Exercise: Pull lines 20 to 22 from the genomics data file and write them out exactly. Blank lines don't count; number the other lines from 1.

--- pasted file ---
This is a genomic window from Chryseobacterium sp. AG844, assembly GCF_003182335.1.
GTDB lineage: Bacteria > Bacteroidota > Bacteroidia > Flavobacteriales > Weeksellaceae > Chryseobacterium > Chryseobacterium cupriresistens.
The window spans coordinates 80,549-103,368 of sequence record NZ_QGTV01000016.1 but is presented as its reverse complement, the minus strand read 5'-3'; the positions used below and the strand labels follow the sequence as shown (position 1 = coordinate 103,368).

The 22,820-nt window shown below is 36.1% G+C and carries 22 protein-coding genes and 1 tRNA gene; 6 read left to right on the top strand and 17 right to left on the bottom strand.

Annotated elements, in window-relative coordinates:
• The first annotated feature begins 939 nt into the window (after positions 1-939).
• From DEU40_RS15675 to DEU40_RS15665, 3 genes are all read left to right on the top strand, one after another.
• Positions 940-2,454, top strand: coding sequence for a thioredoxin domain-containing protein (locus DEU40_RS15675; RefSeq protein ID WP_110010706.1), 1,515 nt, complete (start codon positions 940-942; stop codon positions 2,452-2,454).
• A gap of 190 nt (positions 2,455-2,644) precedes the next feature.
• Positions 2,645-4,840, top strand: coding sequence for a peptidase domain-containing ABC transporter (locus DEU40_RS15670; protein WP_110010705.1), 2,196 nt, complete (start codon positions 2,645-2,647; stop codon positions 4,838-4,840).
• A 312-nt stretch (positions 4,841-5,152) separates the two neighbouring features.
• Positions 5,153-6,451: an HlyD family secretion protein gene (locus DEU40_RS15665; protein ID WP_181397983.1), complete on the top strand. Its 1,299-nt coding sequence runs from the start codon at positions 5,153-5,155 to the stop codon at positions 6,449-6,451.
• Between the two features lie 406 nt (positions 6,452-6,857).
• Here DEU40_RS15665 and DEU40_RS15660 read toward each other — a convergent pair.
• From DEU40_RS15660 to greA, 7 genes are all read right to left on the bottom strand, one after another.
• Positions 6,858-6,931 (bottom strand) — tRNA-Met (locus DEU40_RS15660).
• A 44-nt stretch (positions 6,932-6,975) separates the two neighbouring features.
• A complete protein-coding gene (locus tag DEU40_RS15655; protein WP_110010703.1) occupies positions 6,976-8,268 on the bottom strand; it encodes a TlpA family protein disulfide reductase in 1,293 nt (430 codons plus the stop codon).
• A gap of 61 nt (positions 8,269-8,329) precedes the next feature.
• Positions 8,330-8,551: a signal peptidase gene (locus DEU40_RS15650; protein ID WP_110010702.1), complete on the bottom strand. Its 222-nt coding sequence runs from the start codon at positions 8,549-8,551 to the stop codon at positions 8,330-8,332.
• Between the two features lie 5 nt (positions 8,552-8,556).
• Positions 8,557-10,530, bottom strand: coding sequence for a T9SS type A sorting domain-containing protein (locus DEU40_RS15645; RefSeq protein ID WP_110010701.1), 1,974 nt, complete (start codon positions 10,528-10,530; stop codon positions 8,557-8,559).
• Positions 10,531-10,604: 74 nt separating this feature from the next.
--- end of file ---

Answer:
• Positions 8,330-8,551: a signal peptidase gene (locus DEU40_RS15650; protein ID WP_110010702.1), complete on the bottom strand. Its 222-nt coding sequence runs from the start codon at positions 8,549-8,551 to the stop codon at positions 8,330-8,332.
• Between the two features lie 5 nt (positions 8,552-8,556).
• Positions 8,557-10,530, bottom strand: coding sequence for a T9SS type A sorting domain-containing protein (locus DEU40_RS15645; RefSeq protein ID WP_110010701.1), 1,974 nt, complete (start codon positions 10,528-10,530; stop codon positions 8,557-8,559).